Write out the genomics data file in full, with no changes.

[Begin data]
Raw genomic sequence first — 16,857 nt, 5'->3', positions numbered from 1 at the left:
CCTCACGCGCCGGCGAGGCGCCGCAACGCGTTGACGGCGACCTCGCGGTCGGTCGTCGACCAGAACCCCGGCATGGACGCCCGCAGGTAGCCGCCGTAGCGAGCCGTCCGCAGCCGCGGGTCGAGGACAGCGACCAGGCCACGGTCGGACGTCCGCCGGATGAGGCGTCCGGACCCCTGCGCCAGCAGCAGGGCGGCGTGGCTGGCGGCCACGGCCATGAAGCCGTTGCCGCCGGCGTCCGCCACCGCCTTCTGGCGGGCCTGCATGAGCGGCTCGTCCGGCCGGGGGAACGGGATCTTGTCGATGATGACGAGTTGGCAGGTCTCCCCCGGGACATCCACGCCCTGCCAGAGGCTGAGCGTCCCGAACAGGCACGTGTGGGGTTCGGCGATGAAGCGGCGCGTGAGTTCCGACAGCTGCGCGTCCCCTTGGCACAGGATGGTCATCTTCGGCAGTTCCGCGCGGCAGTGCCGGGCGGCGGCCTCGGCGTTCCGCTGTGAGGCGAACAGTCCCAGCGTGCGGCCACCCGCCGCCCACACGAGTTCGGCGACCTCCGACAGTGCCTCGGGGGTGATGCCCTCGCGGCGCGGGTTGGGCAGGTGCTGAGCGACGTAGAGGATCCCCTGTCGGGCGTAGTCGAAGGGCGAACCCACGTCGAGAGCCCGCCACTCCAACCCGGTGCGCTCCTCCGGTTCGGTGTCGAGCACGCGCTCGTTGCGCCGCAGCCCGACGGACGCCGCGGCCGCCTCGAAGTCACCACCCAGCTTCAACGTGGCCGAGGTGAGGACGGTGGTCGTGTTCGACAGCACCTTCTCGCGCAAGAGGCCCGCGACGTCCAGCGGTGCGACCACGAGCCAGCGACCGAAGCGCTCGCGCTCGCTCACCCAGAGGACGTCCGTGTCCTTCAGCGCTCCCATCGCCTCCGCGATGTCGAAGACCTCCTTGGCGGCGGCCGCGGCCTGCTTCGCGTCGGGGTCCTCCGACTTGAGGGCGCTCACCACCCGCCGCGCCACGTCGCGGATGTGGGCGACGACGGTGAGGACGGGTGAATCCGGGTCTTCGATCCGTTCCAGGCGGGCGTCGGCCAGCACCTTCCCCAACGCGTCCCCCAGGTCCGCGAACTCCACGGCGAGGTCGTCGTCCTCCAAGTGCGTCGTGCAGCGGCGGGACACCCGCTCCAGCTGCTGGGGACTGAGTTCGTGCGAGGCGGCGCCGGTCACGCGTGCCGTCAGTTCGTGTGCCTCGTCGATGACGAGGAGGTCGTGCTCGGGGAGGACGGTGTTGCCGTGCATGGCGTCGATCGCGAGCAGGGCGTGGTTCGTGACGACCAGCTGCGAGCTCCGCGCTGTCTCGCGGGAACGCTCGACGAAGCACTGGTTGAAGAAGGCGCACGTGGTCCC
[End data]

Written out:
Raw genomic sequence first — 16,857 nt, 5'->3', positions numbered from 1 at the left:
CCTCACGCGCCGGCGAGGCGCCGCAACGCGTTGACGGCGACCTCGCGGTCGGTCGTCGACCAGAACCCCGGCATGGACGCCCGCAGGTAGCCGCCGTAGCGAGCCGTCCGCAGCCGCGGGTCGAGGACAGCGACCAGGCCACGGTCGGACGTCCGCCGGATGAGGCGTCCGGACCCCTGCGCCAGCAGCAGGGCGGCGTGGCTGGCGGCCACGGCCATGAAGCCGTTGCCGCCGGCGTCCGCCACCGCCTTCTGGCGGGCCTGCATGAGCGGCTCGTCCGGCCGGGGGAACGGGATCTTGTCGATGATGACGAGTTGGCAGGTCTCCCCCGGGACATCCACGCCCTGCCAGAGGCTGAGCGTCCCGAACAGGCACGTGTGGGGTTCGGCGATGAAGCGGCGCGTGAGTTCCGACAGCTGCGCGTCCCCTTGGCACAGGATGGTCATCTTCGGCAGTTCCGCGCGGCAGTGCCGGGCGGCGGCCTCGGCGTTCCGCTGTGAGGCGAACAGTCCCAGCGTGCGGCCACCCGCCGCCCACACGAGTTCGGCGACCTCCGACAGTGCCTCGGGGGTGATGCCCTCGCGGCGCGGGTTGGGCAGGTGCTGAGCGACGTAGAGGATCCCCTGTCGGGCGTAGTCGAAGGGCGAACCCACGTCGAGAGCCCGCCACTCCAACCCGGTGCGCTCCTCCGGTTCGGTGTCGAGCACGCGCTCGTTGCGCCGCAGCCCGACGGACGCCGCGGCCGCCTCGAAGTCACCACCCAGCTTCAACGTGGCCGAGGTGAGGACGGTGGTCGTGTTCGACAGCACCTTCTCGCGCAAGAGGCCCGCGACGTCCAGCGGTGCGACCACGAGCCAGCGACCGAAGCGCTCGCGCTCGCTCACCCAGAGGACGTCCGTGTCCTTCAGCGCTCCCATCGCCTCCGCGATGTCGAAGACCTCCTTGGCGGCGGCCGCGGCCTGCTTCGCGTCGGGGTCCTCCGACTTGAGGGCGCTCACCACCCGCCGCGCCACGTCGCGGATGTGGGCGACGACGGTGAGGACGGGTGAATCCGGGTCTTCGATCCGTTCCAGGCGGGCGTCGGCCAGCACCTTCCCCAACGCGTCCCCCAGGTCCGCGAACTCCACGGCGAGGTCGTCGTCCTCCAAGTGCGTCGTGCAGCGGCGGGACACCCGCTCCAGCTGCTGGGGACTGAGTTCGTGCGAGGCGGCGCCGGTCACGCGTGCCGTCAGTTCGTGTGCCTCGTCGATGACGAGGAGGTCGTGCTCGGGGAGGACGGTGTTGCCGTGCATGGCGTCGATCGCGAGCAGGGCGTGGTTCGTGACGACCAGCTGCGAGCTCCGCGCTGTCTCGCGGGAACGCTCGACGAAGCACTGGTTGAAGAAGGCGCACGTGGTCCC